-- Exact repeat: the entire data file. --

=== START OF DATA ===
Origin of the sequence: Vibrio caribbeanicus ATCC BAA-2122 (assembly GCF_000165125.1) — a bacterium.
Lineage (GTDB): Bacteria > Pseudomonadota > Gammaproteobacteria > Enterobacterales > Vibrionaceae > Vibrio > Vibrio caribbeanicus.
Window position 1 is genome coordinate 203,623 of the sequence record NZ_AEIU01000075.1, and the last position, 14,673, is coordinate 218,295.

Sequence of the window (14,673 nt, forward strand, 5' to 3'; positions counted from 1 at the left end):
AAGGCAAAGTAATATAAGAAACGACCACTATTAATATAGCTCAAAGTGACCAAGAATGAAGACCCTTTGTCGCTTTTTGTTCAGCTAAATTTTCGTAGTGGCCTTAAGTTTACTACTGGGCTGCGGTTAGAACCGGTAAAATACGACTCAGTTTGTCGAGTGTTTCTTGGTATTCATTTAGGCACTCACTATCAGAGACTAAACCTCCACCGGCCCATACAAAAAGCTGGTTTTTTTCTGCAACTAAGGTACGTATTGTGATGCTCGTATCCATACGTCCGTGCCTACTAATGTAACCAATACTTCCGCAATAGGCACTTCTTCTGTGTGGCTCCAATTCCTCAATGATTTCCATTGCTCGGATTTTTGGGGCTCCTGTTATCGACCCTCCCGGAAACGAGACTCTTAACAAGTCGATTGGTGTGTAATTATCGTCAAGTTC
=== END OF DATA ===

Origin of the sequence: Vibrio caribbeanicus ATCC BAA-2122 (assembly GCF_000165125.1) — a bacterium.
Lineage (GTDB): Bacteria > Pseudomonadota > Gammaproteobacteria > Enterobacterales > Vibrionaceae > Vibrio > Vibrio caribbeanicus.
Window position 1 is genome coordinate 203,623 of the sequence record NZ_AEIU01000075.1, and the last position, 14,673, is coordinate 218,295.

Sequence of the window (14,673 nt, forward strand, 5' to 3'; positions counted from 1 at the left end):
AAGGCAAAGTAATATAAGAAACGACCACTATTAATATAGCTCAAAGTGACCAAGAATGAAGACCCTTTGTCGCTTTTTGTTCAGCTAAATTTTCGTAGTGGCCTTAAGTTTACTACTGGGCTGCGGTTAGAACCGGTAAAATACGACTCAGTTTGTCGAGTGTTTCTTGGTATTCATTTAGGCACTCACTATCAGAGACTAAACCTCCACCGGCCCATACAAAAAGCTGGTTTTTTTCTGCAACTAAGGTACGTATTGTGATGCTCGTATCCATACGTCCGTGCCTACTAATGTAACCAATACTTCCGCAATAGGCACTTCTTCTGTGTGGCTCCAATTCCTCAATGATTTCCATTGCTCGGATTTTTGGGGCTCCTGTTATCGACCCTCCCGGAAACGAGACTCTTAACAAGTCGATTGGTGTGTAATTATCGTCAAGTTC